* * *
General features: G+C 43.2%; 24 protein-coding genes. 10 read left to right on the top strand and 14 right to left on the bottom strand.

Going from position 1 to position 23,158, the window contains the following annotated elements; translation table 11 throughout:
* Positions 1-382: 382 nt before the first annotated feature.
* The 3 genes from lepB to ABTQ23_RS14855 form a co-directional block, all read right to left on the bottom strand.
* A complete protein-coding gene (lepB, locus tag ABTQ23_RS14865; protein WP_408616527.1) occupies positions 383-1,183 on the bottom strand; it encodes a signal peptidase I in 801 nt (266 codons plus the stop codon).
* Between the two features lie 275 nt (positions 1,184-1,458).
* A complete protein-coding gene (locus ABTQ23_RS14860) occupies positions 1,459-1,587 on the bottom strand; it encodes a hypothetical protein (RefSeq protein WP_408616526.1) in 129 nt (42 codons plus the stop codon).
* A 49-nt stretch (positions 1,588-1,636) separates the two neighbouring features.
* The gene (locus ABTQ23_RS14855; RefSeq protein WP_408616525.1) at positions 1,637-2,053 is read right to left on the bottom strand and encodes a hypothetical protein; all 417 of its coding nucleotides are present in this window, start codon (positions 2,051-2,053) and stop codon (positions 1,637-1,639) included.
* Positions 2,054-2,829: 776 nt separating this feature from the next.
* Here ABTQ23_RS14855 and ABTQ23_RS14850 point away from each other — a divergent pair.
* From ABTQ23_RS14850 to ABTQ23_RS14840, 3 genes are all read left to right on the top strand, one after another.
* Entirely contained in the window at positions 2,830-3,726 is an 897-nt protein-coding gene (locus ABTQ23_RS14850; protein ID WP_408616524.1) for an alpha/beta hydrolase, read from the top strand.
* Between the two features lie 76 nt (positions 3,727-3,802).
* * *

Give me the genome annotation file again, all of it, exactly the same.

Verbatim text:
General features: G+C 43.2%; 24 protein-coding genes. 10 read left to right on the top strand and 14 right to left on the bottom strand.

Going from position 1 to position 23,158, the window contains the following annotated elements; translation table 11 throughout:
* Positions 1-382: 382 nt before the first annotated feature.
* The 3 genes from lepB to ABTQ23_RS14855 form a co-directional block, all read right to left on the bottom strand.
* A complete protein-coding gene (lepB, locus tag ABTQ23_RS14865; protein WP_408616527.1) occupies positions 383-1,183 on the bottom strand; it encodes a signal peptidase I in 801 nt (266 codons plus the stop codon).
* Between the two features lie 275 nt (positions 1,184-1,458).
* A complete protein-coding gene (locus ABTQ23_RS14860) occupies positions 1,459-1,587 on the bottom strand; it encodes a hypothetical protein (RefSeq protein WP_408616526.1) in 129 nt (42 codons plus the stop codon).
* A 49-nt stretch (positions 1,588-1,636) separates the two neighbouring features.
* The gene (locus ABTQ23_RS14855; RefSeq protein WP_408616525.1) at positions 1,637-2,053 is read right to left on the bottom strand and encodes a hypothetical protein; all 417 of its coding nucleotides are present in this window, start codon (positions 2,051-2,053) and stop codon (positions 1,637-1,639) included.
* Positions 2,054-2,829: 776 nt separating this feature from the next.
* Here ABTQ23_RS14855 and ABTQ23_RS14850 point away from each other — a divergent pair.
* From ABTQ23_RS14850 to ABTQ23_RS14840, 3 genes are all read left to right on the top strand, one after another.
* Entirely contained in the window at positions 2,830-3,726 is an 897-nt protein-coding gene (locus ABTQ23_RS14850; protein ID WP_408616524.1) for an alpha/beta hydrolase, read from the top strand.
* Between the two features lie 76 nt (positions 3,727-3,802).